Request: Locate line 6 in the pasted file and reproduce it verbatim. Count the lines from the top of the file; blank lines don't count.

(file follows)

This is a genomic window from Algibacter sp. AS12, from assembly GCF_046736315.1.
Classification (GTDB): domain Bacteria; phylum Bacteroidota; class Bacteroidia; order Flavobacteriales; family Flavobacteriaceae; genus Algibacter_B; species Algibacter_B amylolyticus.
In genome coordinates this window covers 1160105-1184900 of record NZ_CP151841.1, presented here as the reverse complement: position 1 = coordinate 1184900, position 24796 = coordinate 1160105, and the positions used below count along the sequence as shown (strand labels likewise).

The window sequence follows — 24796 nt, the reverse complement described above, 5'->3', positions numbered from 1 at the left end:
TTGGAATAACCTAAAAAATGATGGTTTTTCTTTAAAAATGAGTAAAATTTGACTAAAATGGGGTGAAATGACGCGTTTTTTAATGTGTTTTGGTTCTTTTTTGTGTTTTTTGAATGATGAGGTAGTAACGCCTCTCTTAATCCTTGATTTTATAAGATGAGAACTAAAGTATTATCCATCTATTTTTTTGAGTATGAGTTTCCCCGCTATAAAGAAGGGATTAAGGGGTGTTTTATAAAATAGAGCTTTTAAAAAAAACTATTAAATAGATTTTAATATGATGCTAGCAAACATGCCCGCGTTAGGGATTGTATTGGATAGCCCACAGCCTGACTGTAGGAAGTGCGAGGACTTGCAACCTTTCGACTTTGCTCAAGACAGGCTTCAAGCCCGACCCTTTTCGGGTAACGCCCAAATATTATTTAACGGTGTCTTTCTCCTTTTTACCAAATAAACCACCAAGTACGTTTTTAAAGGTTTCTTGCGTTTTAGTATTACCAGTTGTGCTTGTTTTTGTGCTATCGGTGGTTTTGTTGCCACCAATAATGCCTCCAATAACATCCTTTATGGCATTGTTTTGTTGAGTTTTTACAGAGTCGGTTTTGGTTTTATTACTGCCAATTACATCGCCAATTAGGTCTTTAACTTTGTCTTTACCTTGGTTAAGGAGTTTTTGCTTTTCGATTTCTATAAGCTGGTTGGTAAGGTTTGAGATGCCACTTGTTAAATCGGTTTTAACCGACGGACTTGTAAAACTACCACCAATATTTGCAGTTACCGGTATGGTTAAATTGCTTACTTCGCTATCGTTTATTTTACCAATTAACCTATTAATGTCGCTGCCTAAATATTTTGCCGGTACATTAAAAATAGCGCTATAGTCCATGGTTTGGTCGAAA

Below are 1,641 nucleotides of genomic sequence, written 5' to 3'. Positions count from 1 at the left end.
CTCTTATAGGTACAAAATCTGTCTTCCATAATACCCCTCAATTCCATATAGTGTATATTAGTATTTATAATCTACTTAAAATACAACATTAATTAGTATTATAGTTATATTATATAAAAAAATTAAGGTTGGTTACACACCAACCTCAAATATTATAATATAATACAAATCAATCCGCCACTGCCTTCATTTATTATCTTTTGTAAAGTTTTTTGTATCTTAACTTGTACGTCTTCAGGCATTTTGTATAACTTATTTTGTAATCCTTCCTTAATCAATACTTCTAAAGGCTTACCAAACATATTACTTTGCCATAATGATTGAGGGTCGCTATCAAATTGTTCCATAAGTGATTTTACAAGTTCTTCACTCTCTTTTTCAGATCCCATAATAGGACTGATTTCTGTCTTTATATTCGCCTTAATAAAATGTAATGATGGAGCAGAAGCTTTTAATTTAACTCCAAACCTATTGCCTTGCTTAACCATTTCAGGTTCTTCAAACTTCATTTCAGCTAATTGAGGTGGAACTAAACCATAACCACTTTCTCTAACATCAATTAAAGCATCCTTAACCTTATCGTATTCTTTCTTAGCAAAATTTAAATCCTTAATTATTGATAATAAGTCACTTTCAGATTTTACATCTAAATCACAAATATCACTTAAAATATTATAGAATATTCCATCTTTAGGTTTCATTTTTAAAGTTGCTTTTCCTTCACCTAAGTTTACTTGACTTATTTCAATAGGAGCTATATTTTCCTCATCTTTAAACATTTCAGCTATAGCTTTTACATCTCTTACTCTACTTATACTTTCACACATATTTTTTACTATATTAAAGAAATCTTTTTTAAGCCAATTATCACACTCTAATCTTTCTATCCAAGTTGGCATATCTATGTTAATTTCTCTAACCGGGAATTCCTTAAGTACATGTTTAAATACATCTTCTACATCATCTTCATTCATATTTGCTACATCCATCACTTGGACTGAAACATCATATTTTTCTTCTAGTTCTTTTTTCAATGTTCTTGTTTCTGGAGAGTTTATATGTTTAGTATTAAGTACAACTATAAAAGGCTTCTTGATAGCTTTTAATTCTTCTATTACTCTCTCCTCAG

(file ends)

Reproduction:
Below are 1,641 nucleotides of genomic sequence, written 5' to 3'. Positions count from 1 at the left end.